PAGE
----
Importance of Differentiating Fungal Species when Diagnosing Dermatophytosis

December 4, 2016
American Veterinarian Editorial Staff

Valerie Fadok, DVM, PhD, DACVD, dermatologist in the Veterinary Specialty Team at Zoetis, explains the importance of knowing which species caused dermatophytosis in your pet.

Valerie Fadok, DVM, PhD, DACVD, dermatologist in the Veterinary Specialty Team at Zoetis, explains the importance of knowing which species caused dermatophytosis in your pet.

Interview Transcript (slightly modified for readability)

“In my opinion, it is very important to know which fungus causes the dermatophyte. While in many parts of the country and the world [Microsporum] canis is the most common cause, in some parts, the prevalence of, say, [Microsporum] gypseum might be higher, or Trichophyton species. The reason it’s important to know the species, is the species will dictate how aggressive we have to be with therapy.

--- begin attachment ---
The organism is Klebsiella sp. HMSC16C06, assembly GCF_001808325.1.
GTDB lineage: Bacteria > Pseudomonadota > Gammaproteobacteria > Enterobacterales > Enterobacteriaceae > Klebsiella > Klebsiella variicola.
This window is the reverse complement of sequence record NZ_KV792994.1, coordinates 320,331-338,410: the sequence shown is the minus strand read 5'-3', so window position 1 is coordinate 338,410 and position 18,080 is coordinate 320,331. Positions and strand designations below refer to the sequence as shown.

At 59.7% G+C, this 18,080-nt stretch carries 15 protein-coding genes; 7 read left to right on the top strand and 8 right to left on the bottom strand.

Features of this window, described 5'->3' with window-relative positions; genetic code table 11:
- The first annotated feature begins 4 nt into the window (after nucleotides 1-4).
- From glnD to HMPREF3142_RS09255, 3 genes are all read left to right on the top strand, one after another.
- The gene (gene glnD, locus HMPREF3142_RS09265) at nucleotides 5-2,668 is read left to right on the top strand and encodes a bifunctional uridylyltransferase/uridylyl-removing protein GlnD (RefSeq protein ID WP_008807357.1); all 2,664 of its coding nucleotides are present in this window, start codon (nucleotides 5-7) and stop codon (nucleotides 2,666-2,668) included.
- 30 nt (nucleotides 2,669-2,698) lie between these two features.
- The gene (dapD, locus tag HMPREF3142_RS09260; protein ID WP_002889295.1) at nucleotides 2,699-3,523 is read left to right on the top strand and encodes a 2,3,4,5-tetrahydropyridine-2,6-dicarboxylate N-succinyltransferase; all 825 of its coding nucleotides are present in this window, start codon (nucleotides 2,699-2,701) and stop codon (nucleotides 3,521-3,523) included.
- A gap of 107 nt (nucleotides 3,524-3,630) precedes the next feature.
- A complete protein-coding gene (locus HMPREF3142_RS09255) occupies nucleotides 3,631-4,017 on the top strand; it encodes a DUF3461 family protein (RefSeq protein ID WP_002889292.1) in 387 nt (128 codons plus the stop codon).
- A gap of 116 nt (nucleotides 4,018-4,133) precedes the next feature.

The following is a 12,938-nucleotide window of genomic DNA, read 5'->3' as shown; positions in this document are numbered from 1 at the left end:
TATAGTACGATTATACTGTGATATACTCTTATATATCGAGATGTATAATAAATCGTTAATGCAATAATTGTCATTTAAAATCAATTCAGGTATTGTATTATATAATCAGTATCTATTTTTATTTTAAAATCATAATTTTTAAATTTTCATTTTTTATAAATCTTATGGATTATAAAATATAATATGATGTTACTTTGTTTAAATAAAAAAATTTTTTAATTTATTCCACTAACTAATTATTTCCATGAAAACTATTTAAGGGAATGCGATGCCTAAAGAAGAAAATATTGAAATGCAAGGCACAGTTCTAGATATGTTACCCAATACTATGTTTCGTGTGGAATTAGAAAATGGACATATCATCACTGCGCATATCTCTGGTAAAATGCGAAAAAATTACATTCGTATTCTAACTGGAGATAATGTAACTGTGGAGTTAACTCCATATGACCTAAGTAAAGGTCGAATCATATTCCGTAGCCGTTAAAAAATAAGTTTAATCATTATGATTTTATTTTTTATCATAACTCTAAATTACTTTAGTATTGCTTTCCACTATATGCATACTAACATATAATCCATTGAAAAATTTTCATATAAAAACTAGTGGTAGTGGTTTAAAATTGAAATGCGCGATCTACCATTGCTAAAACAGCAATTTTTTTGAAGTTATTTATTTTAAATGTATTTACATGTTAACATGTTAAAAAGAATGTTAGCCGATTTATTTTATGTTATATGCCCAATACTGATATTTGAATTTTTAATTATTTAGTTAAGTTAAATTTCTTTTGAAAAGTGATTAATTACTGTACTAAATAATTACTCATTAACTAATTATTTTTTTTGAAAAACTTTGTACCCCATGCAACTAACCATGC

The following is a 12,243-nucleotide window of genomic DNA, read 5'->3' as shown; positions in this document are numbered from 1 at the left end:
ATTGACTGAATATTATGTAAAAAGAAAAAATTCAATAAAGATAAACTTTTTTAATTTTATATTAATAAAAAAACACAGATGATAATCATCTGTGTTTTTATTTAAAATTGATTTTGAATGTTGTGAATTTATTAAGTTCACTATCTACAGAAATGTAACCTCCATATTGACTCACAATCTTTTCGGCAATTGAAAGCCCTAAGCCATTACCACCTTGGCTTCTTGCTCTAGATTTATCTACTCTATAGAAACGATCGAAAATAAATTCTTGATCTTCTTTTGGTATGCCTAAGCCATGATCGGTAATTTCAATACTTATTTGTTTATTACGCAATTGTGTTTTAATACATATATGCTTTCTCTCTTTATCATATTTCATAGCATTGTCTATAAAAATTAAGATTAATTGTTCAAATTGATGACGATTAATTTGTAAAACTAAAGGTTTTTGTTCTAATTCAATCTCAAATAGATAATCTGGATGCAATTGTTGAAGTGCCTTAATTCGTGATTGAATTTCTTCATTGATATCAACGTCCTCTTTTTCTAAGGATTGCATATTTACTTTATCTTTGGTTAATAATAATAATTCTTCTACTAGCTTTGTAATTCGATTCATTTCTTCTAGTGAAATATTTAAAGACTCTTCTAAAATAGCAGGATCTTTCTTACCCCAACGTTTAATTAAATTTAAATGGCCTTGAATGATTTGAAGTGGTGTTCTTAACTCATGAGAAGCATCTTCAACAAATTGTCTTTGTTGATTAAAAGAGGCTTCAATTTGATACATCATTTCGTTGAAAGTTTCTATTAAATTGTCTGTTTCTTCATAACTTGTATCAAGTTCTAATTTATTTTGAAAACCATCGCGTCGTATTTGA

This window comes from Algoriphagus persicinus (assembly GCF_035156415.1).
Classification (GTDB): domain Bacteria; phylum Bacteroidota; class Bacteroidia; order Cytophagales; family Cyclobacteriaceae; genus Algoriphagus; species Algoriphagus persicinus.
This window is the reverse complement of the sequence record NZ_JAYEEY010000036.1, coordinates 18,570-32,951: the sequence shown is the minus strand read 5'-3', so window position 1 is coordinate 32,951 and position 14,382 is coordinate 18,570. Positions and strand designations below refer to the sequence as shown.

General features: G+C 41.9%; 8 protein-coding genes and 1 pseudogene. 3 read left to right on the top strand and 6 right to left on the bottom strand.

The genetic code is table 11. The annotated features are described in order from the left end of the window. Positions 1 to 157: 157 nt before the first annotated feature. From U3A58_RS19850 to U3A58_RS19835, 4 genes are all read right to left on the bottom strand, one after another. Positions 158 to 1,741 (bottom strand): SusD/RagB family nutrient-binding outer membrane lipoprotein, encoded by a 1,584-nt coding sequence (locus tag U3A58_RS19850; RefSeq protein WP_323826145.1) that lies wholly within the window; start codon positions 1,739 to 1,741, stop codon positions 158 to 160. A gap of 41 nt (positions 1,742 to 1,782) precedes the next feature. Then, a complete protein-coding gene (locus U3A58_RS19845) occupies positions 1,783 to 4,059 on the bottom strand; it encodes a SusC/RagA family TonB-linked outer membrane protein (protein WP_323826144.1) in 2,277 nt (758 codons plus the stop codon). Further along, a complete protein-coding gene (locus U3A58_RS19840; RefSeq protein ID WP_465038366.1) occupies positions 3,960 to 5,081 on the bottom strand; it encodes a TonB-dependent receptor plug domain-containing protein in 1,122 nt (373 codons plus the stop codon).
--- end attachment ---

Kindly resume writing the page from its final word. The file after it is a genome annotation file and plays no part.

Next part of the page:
As an example, I have a kitten in a home with two adult cats, a dog, two children, and a mom, and people start breaking out with lesions, we have to be very aggressive about treatment [for] M. canis. We need to use systemic anti-fungal therapy, we need to use topicals, and we need to do some environmental clean-up.

By contrast, if we have, say, a Jack Russell who’s been rooting around in the soil, and they get M. gypseum, [which] is a soil fungus, it’s not contagious from animal-to-animal, or animal-to-people. It’s much more easy to treat; we can get a topical, [or] we can use a systemic. We don’t treat the environment because we can’t sterilize the soil. I think knowing the species determine how aggressive we have to be with treatment, and that comes back to [if] the client [can] comply, and how expensive it’s going to be. To me, there’s the value in knowing the species.”